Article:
What Education and Qualifications Are Necessary?

Security architect roles tend to be more senior and managerial than other IT jobs. Cybersecurity architects have degrees in information technology, computer science, or other related fields. Many architect positions call for advanced information security certifications and master’s degrees.

Cybersecurity architects have expert-level knowledge of operating systems like Windows, Unix, and Linux. They know and understand risk management, risk assessment, and attack pathologies. They must also have a working knowledge of cyber laws and ethics.

Their knowledge goes beyond information technology. They understand protocols and can interact with different personnel and departments. And while they’re IT-focused, they must understand the business acumen side of things as well.

The cybersecurity industry is unique in that it’s always changing. Hackers improve their methods and create new strategies. Cybersecurity professionals must pursue continuing education to stay ahead of the enemy.

Sometimes, maintaining a certification requires continuing education. Cybersecurity professionals take part in educational opportunities and professional organizations. They also network with their peers and keep up with industry publications.

What Path Does One Take to Become a Cybersecurity Architect?

These professionals must have adequate industry experience before they become architects. Most positions call for three to 10 years of relative industry experience. They must work to advance their career toward the architect position.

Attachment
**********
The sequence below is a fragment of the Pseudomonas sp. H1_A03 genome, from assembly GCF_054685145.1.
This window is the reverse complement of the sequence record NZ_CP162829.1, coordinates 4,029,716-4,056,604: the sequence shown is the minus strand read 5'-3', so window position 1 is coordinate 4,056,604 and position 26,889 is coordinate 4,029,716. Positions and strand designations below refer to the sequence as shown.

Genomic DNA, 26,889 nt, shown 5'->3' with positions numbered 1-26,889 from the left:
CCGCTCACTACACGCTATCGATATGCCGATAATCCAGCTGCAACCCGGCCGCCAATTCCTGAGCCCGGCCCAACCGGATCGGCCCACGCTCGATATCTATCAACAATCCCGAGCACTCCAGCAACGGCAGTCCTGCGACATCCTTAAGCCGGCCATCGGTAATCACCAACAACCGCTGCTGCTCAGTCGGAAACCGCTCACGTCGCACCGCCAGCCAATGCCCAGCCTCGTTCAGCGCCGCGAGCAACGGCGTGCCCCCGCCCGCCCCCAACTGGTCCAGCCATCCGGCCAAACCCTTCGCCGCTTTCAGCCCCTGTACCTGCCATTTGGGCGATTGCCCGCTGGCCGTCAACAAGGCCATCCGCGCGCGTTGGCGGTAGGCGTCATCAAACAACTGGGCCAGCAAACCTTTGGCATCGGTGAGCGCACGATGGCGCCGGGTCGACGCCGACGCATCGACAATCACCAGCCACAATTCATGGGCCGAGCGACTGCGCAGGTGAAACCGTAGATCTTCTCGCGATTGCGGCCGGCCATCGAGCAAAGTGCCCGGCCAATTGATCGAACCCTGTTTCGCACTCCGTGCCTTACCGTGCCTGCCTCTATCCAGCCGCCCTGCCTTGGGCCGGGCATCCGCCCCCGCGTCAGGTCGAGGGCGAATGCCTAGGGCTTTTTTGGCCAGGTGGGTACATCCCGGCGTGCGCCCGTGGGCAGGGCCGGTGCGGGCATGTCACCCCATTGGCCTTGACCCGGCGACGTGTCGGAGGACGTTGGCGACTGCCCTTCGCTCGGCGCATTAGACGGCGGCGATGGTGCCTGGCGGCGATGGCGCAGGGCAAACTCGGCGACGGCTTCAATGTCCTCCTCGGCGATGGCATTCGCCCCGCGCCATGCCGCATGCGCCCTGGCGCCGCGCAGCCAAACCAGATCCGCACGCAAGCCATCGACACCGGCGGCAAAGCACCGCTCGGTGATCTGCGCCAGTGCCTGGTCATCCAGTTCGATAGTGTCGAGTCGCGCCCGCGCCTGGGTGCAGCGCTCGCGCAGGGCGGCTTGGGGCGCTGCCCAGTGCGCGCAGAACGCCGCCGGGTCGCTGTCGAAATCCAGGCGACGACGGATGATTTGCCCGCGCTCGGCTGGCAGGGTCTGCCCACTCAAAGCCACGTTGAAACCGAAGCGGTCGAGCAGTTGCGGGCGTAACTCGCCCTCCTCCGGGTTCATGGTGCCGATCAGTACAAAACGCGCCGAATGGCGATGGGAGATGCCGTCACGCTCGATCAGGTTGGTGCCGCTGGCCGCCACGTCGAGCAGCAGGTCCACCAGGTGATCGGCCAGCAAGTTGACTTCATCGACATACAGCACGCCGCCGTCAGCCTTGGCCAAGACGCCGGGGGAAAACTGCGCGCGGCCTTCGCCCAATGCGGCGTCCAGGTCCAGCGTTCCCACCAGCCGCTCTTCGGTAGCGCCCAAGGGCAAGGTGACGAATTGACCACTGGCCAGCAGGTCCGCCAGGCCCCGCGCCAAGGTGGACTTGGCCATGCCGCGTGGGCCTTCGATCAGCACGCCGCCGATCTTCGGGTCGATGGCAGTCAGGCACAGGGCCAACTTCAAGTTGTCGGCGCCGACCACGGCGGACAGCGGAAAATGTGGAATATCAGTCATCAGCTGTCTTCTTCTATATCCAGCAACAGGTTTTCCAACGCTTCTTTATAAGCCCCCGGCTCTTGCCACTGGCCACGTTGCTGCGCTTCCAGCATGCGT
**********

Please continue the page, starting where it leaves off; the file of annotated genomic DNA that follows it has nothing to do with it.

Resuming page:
Most cybersecurity architects get started in entry-level positions in the industry. Entry level roles include security administrators, system administrators, and network security administrators. Then they advance to IT security positions like security analysts, engineers, and consultants.

The security architect role is managerial. Cybersecurity architects may be on the same professional level as security directors. Some may later fill the role of Chief Information Security Officer.

Where and with Whom Do Cybersecurity Architects Work?

Cybersecurity architects are usually managers. Even the smallest companies need cybersecurity, but may not have security teams. Architects work in companies with IT security departments.

A security architect may lead an in-house security team or a team at a firm that helps and consults for others. As leaders, they work with and manage people who are less experienced and knowledgeable. For this reason, they often serve as mentors.

A cybersecurity architect will report to the CISO or cybersecurity director. They may also report to the rest of the executive suite, and sometimes even executive boards. They often serve as security advocates when working with officers and directors.

Every Industry Needs Cybersecurity Architects

As we mentioned early on, no industry or company is safe from cyber threats. This means that organizations across all verticals need cybersecurity teams. A cybersecurity architect can find work in any industry. Click here for other popular Cybersecurity jobs that are also as flexible as cybersecurity architects.

Interested in learning more about cyber security careers? Browse our blog!